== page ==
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A comparison of transplant outcomes in peritoneal and hemodialysis patients.
Kidney Int. 2002 Oct; 62(4):1423-30.KI

Abstract

BACKGROUND

Studies examining the effect of pre-transplant dialysis modality on graft and patient survival after kidney transplantation have produced conflicting results. Therefore, we studied the effects of pre-transplant dialysis modality on outcomes in a large United States cohort.

METHODS

We compared rates of transplantation between peritoneal dialysis and hemodialysis patients from the years 1995 to 1998 in the United States (N = 252,402) and outcomes after transplantation (N = 22,776), using data from the Centers for Medicare and Medicaid Services.

RESULTS

In a Cox proportional hazards analysis that was adjusted for multiple patient characteristics, kidney transplantation was 1.39 (95% CI = 1.35 to 1.43) times more likely in peritoneal dialysis vs. hemodialysis patients (P < 0.0001). Over the entire follow-up period, the adjusted risk for death-censored graft failure was 1.15 (1.04 to 1.26) times higher in peritoneal dialysis vs. hemodialysis (P < 0.05), but mortality and overall graft failure rates were not different. Pre-transplant dialysis modality did not affect outcomes for patients who survived with a functioning kidney for at least 3 months. However, in adjusted Cox analyses restricted to the first 3 months, peritoneal dialysis was associated with a 1.23 (1.09 to 1.39) times higher risk for early graft failure (P < 0.001) and a 1.33 (1.16 to 1.53) times higher risk for death-censored graft failure (P < 0.001). Peritoneal dialysis patients, however, were seen to have a lower incidence of delayed graft function. In a smaller sample of patients with data on causes of early graft failure, graft thrombosis was more commonly listed as a cause of graft failure among peritoneal dialysis patients, 41% (64/156), compared to hemodialysis patients, 30% (106/349), P < 0.05.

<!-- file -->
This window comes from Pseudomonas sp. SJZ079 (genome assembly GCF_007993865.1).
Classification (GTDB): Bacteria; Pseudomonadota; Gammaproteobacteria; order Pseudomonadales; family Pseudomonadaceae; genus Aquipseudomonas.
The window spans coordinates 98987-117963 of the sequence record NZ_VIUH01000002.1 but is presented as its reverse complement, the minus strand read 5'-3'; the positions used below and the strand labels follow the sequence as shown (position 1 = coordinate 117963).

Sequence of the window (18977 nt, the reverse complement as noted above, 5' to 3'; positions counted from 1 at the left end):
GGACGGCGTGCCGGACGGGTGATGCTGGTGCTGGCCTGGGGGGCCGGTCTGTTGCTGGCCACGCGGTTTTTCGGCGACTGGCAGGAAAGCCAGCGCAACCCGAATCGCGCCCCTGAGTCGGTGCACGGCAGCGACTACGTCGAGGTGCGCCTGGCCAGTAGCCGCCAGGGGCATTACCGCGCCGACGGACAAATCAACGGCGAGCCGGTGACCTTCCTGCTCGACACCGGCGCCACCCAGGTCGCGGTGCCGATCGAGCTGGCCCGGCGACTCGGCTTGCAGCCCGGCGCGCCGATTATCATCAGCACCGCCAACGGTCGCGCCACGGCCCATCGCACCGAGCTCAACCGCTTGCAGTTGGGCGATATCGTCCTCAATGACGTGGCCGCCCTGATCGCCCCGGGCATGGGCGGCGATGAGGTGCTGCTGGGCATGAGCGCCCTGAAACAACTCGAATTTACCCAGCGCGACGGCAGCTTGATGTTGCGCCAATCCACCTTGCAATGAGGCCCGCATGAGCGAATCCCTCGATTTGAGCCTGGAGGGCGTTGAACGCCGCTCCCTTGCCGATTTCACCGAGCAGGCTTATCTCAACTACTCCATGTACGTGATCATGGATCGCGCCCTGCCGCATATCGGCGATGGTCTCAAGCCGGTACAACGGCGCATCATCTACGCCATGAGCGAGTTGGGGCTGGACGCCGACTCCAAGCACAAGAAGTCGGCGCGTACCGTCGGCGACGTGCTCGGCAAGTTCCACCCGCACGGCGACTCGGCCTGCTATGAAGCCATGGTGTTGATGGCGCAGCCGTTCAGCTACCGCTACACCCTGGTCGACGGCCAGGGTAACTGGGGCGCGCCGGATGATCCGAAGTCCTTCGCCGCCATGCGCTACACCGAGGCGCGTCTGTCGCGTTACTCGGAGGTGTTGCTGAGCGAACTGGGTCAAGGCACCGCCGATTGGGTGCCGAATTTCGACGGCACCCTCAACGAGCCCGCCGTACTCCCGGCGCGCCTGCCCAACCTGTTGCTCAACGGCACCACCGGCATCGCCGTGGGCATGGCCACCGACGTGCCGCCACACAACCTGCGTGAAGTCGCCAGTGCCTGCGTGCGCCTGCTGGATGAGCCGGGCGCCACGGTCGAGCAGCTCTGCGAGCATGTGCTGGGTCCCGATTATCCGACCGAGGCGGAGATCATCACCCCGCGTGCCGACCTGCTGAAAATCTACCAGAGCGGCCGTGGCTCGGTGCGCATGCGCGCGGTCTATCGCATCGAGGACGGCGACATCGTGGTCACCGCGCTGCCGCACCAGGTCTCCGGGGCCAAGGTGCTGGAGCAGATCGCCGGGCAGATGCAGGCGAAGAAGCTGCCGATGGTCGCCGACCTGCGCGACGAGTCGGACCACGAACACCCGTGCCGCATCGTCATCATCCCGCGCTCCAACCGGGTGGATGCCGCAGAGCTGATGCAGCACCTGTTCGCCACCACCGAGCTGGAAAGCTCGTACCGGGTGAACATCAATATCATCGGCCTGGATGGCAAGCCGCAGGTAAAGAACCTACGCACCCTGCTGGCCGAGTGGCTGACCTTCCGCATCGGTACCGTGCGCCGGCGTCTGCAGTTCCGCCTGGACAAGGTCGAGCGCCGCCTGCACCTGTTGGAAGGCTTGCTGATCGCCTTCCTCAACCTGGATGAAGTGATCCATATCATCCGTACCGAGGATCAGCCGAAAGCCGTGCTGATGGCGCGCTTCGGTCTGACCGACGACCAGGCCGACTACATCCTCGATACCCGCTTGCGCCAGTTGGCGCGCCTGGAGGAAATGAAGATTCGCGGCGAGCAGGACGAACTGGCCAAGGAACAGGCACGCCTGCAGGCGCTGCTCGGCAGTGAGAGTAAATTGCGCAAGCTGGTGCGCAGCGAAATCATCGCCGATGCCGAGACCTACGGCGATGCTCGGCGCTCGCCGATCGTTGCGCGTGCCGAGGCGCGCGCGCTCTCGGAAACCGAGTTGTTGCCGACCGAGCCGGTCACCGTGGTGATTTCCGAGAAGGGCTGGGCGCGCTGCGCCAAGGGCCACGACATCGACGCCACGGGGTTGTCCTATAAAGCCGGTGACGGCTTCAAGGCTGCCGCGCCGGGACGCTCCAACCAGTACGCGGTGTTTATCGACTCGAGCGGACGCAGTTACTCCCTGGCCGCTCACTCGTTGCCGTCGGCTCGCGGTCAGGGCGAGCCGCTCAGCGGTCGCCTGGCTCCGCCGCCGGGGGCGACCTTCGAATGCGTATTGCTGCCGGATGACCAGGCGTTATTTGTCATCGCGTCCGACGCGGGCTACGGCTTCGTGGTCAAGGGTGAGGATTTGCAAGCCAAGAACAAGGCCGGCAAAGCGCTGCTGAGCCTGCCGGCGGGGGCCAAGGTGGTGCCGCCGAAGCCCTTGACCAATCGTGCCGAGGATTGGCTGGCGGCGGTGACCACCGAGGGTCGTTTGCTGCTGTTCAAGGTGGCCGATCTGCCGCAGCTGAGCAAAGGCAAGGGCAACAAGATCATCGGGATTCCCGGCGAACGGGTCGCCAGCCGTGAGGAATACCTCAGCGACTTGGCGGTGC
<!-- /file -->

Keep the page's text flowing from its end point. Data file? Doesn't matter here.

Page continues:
CONCLUSIONS

Kidney transplantation is more frequent in peritoneal dialysis than in hemodialysis patients, and transplantation in peritoneal dialysis patients is more frequently associated with early, but not late, graft failure. Delayed graft function was less common in peritoneal dialysis patients but this potential benefit appears to be offset by other factors which are associated with early graft loss. Additional studies are needed to determine what factors may help understand this early risk of graft failure.

Authors+Show Affiliations

Minneapolis Medical Research Foundation, 914 S. 8th Street, Suite D-253, Minneapolis, MN 55404, USA. jsnyder@nephrology.orgNo affiliation info availableNo affiliation info availableNo affiliation info available

Pub Type(s)

Comparative Study
Journal Article
Research Support, Non-U.S. Gov't

Language

eng

PubMed ID

12234315

Citation

Snyder, Jon J., et al. "A Comparison of Transplant Outcomes in Peritoneal and Hemodialysis Patients." Kidney International, vol. 62, no. 4, 2002, pp. 1423-30.
Snyder JJ, Kasiske BL, Gilbertson DT, et al. A comparison of transplant outcomes in peritoneal and hemodialysis patients. Kidney Int. 2002;62(4):1423-30.